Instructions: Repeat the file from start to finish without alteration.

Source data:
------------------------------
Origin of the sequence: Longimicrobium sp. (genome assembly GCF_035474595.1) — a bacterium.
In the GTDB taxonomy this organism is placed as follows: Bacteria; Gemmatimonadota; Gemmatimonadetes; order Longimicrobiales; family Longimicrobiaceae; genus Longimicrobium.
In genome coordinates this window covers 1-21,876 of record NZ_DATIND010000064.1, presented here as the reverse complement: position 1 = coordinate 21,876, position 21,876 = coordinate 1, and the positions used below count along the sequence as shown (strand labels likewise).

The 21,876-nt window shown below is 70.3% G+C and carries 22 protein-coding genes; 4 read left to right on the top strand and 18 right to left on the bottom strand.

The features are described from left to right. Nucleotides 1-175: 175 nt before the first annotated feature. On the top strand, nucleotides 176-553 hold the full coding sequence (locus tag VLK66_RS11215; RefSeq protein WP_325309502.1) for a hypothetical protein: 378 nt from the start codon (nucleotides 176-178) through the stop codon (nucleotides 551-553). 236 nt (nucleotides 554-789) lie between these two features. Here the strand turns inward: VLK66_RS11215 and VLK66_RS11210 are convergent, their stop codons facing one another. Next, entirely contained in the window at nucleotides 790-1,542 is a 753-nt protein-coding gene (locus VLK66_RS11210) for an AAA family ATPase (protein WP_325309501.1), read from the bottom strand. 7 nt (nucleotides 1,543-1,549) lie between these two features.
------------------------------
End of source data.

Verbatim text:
Origin of the sequence: Longimicrobium sp. (genome assembly GCF_035474595.1) — a bacterium.
In the GTDB taxonomy this organism is placed as follows: Bacteria; Gemmatimonadota; Gemmatimonadetes; order Longimicrobiales; family Longimicrobiaceae; genus Longimicrobium.
In genome coordinates this window covers 1-21,876 of record NZ_DATIND010000064.1, presented here as the reverse complement: position 1 = coordinate 21,876, position 21,876 = coordinate 1, and the positions used below count along the sequence as shown (strand labels likewise).

The 21,876-nt window shown below is 70.3% G+C and carries 22 protein-coding genes; 4 read left to right on the top strand and 18 right to left on the bottom strand.

The features are described from left to right. Nucleotides 1-175: 175 nt before the first annotated feature. On the top strand, nucleotides 176-553 hold the full coding sequence (locus tag VLK66_RS11215; RefSeq protein WP_325309502.1) for a hypothetical protein: 378 nt from the start codon (nucleotides 176-178) through the stop codon (nucleotides 551-553). 236 nt (nucleotides 554-789) lie between these two features. Here the strand turns inward: VLK66_RS11215 and VLK66_RS11210 are convergent, their stop codons facing one another. Next, entirely contained in the window at nucleotides 790-1,542 is a 753-nt protein-coding gene (locus VLK66_RS11210) for an AAA family ATPase (protein WP_325309501.1), read from the bottom strand. 7 nt (nucleotides 1,543-1,549) lie between these two features.